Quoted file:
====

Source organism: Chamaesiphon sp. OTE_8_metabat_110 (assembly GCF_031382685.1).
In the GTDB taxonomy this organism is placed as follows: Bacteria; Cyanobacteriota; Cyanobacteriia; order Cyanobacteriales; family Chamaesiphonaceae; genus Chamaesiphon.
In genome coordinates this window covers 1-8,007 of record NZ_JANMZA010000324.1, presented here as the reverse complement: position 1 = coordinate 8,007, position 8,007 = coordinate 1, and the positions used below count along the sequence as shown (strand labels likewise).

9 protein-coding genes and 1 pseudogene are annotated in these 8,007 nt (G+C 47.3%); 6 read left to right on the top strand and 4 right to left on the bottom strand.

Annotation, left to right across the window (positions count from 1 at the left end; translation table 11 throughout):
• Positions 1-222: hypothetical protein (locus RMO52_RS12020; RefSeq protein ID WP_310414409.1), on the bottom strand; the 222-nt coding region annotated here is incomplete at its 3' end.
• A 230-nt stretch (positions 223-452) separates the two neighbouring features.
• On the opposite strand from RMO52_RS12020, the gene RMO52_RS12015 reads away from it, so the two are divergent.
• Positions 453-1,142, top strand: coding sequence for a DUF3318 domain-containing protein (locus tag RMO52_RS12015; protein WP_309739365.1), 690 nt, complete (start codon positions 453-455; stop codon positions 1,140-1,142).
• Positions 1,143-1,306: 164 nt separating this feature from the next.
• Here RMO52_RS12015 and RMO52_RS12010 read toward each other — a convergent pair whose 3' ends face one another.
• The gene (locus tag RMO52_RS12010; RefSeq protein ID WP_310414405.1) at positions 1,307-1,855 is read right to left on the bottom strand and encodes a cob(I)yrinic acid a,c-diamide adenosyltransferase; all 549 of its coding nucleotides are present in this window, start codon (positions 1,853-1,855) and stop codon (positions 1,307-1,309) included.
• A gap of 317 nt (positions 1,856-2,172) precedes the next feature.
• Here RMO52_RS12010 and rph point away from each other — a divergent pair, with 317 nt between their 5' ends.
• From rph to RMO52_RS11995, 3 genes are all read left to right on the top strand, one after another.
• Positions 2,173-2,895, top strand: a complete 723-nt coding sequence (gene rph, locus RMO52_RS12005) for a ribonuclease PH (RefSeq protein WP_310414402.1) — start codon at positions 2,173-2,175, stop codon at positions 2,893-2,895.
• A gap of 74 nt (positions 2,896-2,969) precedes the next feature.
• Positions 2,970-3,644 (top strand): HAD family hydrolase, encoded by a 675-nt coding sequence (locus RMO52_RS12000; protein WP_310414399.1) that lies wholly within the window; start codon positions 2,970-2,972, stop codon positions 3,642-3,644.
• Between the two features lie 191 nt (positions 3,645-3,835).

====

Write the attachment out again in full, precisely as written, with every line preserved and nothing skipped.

Source organism: Chamaesiphon sp. OTE_8_metabat_110 (assembly GCF_031382685.1).
In the GTDB taxonomy this organism is placed as follows: Bacteria; Cyanobacteriota; Cyanobacteriia; order Cyanobacteriales; family Chamaesiphonaceae; genus Chamaesiphon.
In genome coordinates this window covers 1-8,007 of record NZ_JANMZA010000324.1, presented here as the reverse complement: position 1 = coordinate 8,007, position 8,007 = coordinate 1, and the positions used below count along the sequence as shown (strand labels likewise).

9 protein-coding genes and 1 pseudogene are annotated in these 8,007 nt (G+C 47.3%); 6 read left to right on the top strand and 4 right to left on the bottom strand.

Annotation, left to right across the window (positions count from 1 at the left end; translation table 11 throughout):
• Positions 1-222: hypothetical protein (locus RMO52_RS12020; RefSeq protein ID WP_310414409.1), on the bottom strand; the 222-nt coding region annotated here is incomplete at its 3' end.
• A 230-nt stretch (positions 223-452) separates the two neighbouring features.
• On the opposite strand from RMO52_RS12020, the gene RMO52_RS12015 reads away from it, so the two are divergent.
• Positions 453-1,142, top strand: coding sequence for a DUF3318 domain-containing protein (locus tag RMO52_RS12015; protein WP_309739365.1), 690 nt, complete (start codon positions 453-455; stop codon positions 1,140-1,142).
• Positions 1,143-1,306: 164 nt separating this feature from the next.
• Here RMO52_RS12015 and RMO52_RS12010 read toward each other — a convergent pair whose 3' ends face one another.
• The gene (locus tag RMO52_RS12010; RefSeq protein ID WP_310414405.1) at positions 1,307-1,855 is read right to left on the bottom strand and encodes a cob(I)yrinic acid a,c-diamide adenosyltransferase; all 549 of its coding nucleotides are present in this window, start codon (positions 1,853-1,855) and stop codon (positions 1,307-1,309) included.
• A gap of 317 nt (positions 1,856-2,172) precedes the next feature.
• Here RMO52_RS12010 and rph point away from each other — a divergent pair, with 317 nt between their 5' ends.
• From rph to RMO52_RS11995, 3 genes are all read left to right on the top strand, one after another.
• Positions 2,173-2,895, top strand: a complete 723-nt coding sequence (gene rph, locus RMO52_RS12005) for a ribonuclease PH (RefSeq protein WP_310414402.1) — start codon at positions 2,173-2,175, stop codon at positions 2,893-2,895.
• A gap of 74 nt (positions 2,896-2,969) precedes the next feature.
• Positions 2,970-3,644 (top strand): HAD family hydrolase, encoded by a 675-nt coding sequence (locus RMO52_RS12000; protein WP_310414399.1) that lies wholly within the window; start codon positions 2,970-2,972, stop codon positions 3,642-3,644.
• Between the two features lie 191 nt (positions 3,645-3,835).